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REVIEW:  Far Gone by Laura Griffin

REVIEW: Far Gone by Laura Griffin

far goneDear Ms. Griffin,

When your books work for me, they’re a great blend of romance and suspense. When they’re not, they tend to be okay but forgettable reads. Unfortunately, Far Gone falls in the latter category.

Andrea Finch is an Austin police detective currently on leave after a shooting incident that left a young man dead. When her younger brother Gavin asks for a two thousand dollar loan and ends up at Lost Creek Ranch in West Texas, Andrea sets out to investigate and to get her brother out of what looks like a very dangerous situation. Jon North is part of a small team of undercover FBI agents investigating Shay Hardin, the owner of the ranch. Jon suspects that Hardin may have been behind the murder of a federal judge several years earlier and is now involved in even worse. While their agendas don’t quite overlap, Andrea and Jon work together to investigate what Hardin is up to and how exactly Gavin is involved.

It’s often considered a good idea to drop the reader directly into the action, but in this case I felt that it just went too far. The book starts with a terrorist bombing (from the perpetrator’s point of view), Andrea’s shooting incident, the situation with her brother and Jon’s investigation, without offering any good reason for me to care about any of the people involved. I can’t say that I came to know or care much more about anyone as the narrative progressed. While I did enjoy some of the action parts, I couldn’t get any real sense of who the characters were and why the lead couple should be together.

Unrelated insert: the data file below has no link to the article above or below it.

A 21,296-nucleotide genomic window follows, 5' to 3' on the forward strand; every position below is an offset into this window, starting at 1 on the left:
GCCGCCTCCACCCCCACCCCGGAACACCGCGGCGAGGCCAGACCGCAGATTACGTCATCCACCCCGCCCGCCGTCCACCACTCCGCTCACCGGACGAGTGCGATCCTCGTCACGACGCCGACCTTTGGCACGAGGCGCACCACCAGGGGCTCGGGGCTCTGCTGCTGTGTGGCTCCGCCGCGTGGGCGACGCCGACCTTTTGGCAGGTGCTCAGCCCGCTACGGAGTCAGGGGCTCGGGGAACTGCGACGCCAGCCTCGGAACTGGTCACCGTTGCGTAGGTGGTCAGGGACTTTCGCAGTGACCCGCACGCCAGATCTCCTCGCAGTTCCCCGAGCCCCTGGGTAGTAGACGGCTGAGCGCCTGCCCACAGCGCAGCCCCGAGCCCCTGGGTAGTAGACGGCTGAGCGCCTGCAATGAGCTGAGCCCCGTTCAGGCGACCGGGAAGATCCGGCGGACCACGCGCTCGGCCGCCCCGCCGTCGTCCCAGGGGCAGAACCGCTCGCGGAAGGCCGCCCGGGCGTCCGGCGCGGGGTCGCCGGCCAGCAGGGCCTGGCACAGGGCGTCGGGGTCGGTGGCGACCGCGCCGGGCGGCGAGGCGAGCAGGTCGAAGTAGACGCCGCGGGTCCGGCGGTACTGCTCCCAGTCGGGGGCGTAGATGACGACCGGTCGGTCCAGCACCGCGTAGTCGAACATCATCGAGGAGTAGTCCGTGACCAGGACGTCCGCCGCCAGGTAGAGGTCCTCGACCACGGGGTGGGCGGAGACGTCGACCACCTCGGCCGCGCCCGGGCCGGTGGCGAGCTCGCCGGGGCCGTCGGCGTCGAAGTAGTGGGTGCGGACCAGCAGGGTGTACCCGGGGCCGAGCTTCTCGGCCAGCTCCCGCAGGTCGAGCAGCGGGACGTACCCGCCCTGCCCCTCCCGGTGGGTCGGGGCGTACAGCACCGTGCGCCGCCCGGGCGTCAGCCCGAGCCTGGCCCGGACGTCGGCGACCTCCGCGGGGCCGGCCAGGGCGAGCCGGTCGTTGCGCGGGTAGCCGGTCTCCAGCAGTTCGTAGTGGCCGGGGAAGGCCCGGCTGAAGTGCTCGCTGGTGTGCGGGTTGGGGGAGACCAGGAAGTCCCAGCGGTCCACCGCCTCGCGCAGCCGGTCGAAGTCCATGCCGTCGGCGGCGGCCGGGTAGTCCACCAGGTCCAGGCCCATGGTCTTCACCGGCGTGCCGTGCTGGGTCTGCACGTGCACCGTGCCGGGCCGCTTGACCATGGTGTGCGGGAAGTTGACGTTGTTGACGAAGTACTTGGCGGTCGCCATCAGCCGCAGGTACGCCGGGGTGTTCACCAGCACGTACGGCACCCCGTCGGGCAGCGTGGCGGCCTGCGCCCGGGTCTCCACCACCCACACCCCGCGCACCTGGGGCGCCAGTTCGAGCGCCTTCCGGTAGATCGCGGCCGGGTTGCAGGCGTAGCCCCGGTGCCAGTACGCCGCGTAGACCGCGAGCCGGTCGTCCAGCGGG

Jon is an FBI agent, he’s good-looking, and he’s a workaholic at the expense of personal relationships. That’s about it in terms of characterization, and it’s not enough. Andrea is somewhat better drawn and less conventional. She had a difficult childhood which left her very close to her brother  but with difficulty forming relationships otherwise. She’s a dedicated cop and very good at what she does, and she can be resourceful and assertive when it’s called for. Andrea’s background and characterization are more in line with heroes rather than heroines in the genre, which was interesting. With multiple points of view and the suspense storyline to juggle, however, I felt that the development of her romance with Jon suffered – too much tell and not enough show. Far Gone would have also benefited from fewer points of view and better characterization, not just of Jon but also most of the secondary characters: Shay Hardin is a stock villain, there’s a senator who’s pretty much a stereotype, and Jon’s colleague Jimmy Torres doesn’t get much to do. I’d have liked more insight as to why and how Andrea’s brother Gavin made some of his initial choices and his later decisions; it’s not really clear how he was so easily drawn in by Hardin.

Far Gone is linked to your Tracers series and some characters from previous books make an appearance, though mostly in minor roles (the exception being FBI agent Elizabeth LeBlanc, who should really get her own book). Your novels tend to work better for me when the main characters are introduced and developed before being given a starring role. In that sense, it works better as a series and not as much when looking for standalone novels.

While I’ve mostly been critical in writing this, I can’t say that I truly disliked Far Gone, and I’ve certainly come across far worse in my romantic suspense reading. But there just wasn’t enough to make it stand out in any way, and I’ll probably remember little of it a week from now. That’s pretty much the definition of a C read for me: not bad, but not memorable in any way.

Best regards,
Rose

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REVIEW:  Run to You by Rachel Gibson

REVIEW: Run to You by Rachel Gibson

 

“There’s nothing like fleeing Miami to ruin a girl’s day.

Stella Leon’s bartending gig was going fine until gorgeous retired Marine Beau Junger decked her mob-connected boss, spirited her out of the city, and claimed that Stella’s half-sister—the one with the perfect life—sent him. Now Stella has no choice but to go along for the ride . . . and seduce Beau’s military-issue socks off . . .